Post-operative hospitalization typically is one to two weeks, depending on the surgeon’s approach; but usually with laparoscopy typically results in faster recovery than open (6-8 days). Recovery in hospital might take longer if complications ensue. Feeding tubes might be inserted during surgery temporarily to provide a nutrition until oral eating is resumed.
MedicationsPost-operative medications typically include narcotics for pain relief. Patients might be prescribed medication to control nausea and reduce the stomach’s production of acid
ConsiderationsEsophagectomy is appropriate for patients who have benign or cancerous lesions that cannot be addressed by endoscopic ablation or resection, or who have failed nonsurgical therapies or whose esophagus is at high risk of perforation. Esophagectomy is the most reliable treatment for removing cancerous and potentially cancerous tissue segments.
In the absence of surgery, esophageal cancer is difficult to treat successfully – five-year patient-survival rates range from 5 percent to 30 percent. Patients with cancer diagnoses should seriously consider a physician’s recommendation of esophagectomy as life-extending and potentially life-saving. However, cancer found to have metastasized to adjacent structures, such as the trachea, contraindicates surgery due to poor prognosis for patients.
One contributing factor might be the exposure of the remaining esophagus to refluxed acids produced by the more proximal stomach. Repeated acid contact with the remaining esophageal tissue can lead to Barrett’s esophagus, a condition that can lead to cancer.
Because of this, patients typically must take acid-reduction medication (e.g., Tagamet, Pepcid) after surgery. Patients also do well to vigilantly observe new dietary habits, such as eating smaller portions, eating more slowly, avoiding high-fat and spicy dishes, and standing or sitting upright for a few hours after meals to minimize reflux and regurgitation.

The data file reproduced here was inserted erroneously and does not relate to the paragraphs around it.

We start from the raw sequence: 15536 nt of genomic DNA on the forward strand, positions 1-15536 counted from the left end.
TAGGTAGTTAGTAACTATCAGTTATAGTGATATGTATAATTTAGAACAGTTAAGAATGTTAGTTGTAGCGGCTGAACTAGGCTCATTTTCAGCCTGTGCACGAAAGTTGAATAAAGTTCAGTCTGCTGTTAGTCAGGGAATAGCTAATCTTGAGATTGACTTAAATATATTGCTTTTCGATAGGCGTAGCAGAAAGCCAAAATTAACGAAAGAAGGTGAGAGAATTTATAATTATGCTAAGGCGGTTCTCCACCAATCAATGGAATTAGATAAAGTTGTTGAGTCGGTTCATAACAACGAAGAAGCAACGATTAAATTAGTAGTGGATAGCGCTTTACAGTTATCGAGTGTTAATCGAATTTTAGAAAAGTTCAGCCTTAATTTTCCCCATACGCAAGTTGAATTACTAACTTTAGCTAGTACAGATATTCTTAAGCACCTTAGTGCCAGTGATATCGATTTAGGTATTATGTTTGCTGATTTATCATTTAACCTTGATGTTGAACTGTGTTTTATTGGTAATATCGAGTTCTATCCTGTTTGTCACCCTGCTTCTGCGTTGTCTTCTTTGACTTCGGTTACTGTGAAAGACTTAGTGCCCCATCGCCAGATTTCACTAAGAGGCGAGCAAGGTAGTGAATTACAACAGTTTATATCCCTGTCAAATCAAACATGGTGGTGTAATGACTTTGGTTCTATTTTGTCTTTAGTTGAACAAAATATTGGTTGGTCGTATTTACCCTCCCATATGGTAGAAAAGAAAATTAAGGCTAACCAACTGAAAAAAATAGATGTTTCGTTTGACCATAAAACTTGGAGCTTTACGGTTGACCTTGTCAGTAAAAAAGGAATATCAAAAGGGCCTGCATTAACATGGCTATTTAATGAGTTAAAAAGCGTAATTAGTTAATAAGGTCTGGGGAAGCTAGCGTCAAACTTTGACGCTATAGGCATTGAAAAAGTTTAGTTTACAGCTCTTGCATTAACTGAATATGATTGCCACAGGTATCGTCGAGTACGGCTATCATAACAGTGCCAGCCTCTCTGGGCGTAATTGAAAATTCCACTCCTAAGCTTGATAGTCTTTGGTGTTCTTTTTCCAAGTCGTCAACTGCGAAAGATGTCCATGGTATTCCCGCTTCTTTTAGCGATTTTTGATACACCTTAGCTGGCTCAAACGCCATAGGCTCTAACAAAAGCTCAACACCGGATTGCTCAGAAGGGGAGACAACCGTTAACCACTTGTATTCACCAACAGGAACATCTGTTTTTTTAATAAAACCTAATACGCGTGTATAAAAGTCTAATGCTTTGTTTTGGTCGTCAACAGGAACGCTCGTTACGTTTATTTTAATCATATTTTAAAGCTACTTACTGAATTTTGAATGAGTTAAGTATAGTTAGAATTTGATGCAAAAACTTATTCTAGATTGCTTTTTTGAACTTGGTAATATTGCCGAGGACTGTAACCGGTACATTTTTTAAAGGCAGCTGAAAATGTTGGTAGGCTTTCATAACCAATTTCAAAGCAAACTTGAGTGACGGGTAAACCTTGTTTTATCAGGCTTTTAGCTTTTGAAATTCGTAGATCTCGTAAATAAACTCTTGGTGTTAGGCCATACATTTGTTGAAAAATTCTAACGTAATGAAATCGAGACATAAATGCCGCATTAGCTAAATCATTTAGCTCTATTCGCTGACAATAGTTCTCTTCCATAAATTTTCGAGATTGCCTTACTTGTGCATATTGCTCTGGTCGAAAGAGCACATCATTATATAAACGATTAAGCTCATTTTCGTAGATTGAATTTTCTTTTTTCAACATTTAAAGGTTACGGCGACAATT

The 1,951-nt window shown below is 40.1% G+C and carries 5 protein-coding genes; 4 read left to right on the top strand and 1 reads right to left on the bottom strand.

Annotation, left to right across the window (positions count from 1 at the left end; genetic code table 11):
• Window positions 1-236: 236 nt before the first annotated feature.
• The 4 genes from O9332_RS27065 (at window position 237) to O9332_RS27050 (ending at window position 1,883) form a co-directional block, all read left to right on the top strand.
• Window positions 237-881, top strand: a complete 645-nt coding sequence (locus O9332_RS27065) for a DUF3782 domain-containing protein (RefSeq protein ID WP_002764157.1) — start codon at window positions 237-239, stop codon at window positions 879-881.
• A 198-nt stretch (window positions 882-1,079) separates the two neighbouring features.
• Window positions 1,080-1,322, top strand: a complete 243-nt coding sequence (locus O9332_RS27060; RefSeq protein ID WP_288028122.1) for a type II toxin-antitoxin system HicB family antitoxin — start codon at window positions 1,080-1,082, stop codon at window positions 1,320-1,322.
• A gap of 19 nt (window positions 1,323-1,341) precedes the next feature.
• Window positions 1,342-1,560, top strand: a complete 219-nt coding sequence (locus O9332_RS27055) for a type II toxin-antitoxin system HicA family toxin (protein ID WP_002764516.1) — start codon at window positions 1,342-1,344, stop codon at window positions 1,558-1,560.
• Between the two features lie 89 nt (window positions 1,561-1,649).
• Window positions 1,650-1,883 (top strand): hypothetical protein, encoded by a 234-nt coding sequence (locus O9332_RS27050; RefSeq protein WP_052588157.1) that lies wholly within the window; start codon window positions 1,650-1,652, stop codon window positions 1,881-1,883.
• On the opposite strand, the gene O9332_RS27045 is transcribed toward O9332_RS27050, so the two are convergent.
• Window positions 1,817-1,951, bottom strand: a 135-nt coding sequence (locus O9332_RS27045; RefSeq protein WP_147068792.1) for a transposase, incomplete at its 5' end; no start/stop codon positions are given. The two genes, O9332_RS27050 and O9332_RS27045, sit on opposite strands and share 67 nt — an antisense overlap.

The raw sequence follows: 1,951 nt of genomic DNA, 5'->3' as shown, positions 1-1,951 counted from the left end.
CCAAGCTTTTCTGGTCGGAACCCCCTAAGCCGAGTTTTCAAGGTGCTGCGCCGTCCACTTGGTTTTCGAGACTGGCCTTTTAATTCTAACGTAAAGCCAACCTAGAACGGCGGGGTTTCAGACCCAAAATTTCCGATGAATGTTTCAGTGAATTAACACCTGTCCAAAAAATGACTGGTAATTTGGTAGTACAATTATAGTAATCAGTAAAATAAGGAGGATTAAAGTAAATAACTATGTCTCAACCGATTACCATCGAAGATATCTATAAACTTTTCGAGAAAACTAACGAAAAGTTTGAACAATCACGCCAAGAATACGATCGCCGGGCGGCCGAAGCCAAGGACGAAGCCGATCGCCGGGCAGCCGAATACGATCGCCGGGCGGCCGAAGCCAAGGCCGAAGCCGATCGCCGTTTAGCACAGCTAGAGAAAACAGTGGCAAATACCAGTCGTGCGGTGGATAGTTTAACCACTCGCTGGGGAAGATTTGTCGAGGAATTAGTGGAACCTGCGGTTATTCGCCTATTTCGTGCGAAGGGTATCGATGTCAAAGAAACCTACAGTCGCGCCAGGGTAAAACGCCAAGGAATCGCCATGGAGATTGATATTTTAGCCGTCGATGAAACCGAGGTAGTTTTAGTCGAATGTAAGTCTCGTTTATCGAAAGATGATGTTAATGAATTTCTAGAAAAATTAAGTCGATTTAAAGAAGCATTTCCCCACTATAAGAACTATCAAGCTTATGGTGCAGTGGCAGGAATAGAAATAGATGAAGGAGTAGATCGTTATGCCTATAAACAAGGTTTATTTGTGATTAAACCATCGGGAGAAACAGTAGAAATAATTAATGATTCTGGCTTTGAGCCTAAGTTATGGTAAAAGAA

EffectivenessOne postoperative questionnaire of esophagectomy patients reported that 79 percent experienced “normal or insignificantly impacted eating,” and some patients report a significant reduction in heartburn.
Data associates more favorable surgery outcomes (complication and survival rates) with high-volume centers of patients with esophageal cancer. Mortality rates in low-volume centers are often 15 to 25% with this procedure, while as low as 1% to 2% in high-volume, expert centers.
The procedure can result in major complications such as leakage at the esophagectomy suture sites, and minor complications such as atrial fibrillation, pneumonia, lung collapse, bowel obstruction and loss of function to the diaphragm.
With any surgery emerge risks of bleeding, infection and adverse reaction to anesthesia.
What are the risks of not having this treatment/procedure?
In the absence of surgery, esophageal cancer is difficult to treat successfully – occasionally some patients may be candidates for endoscopic removal or treatment with chemotherapy and radiation alone. However, for most patients with esophageal cancer, surgery offers the best chance of cure. A cancer that is not appropriately treated is nearly uniformly fatal. Patients with cancer diagnoses should seriously consider a physician’s recommendation of esophagectomy as life-extending and potentially life-saving.
UrgencyPatients with esophageal cancer should not delay evaluation and treatment of their cancer. That said, the treatment is a complex undertaking, and it may take a few weeks to arrange proper evaluation and treatment. These timeframes have never been shown to have a negative impact on the cancer.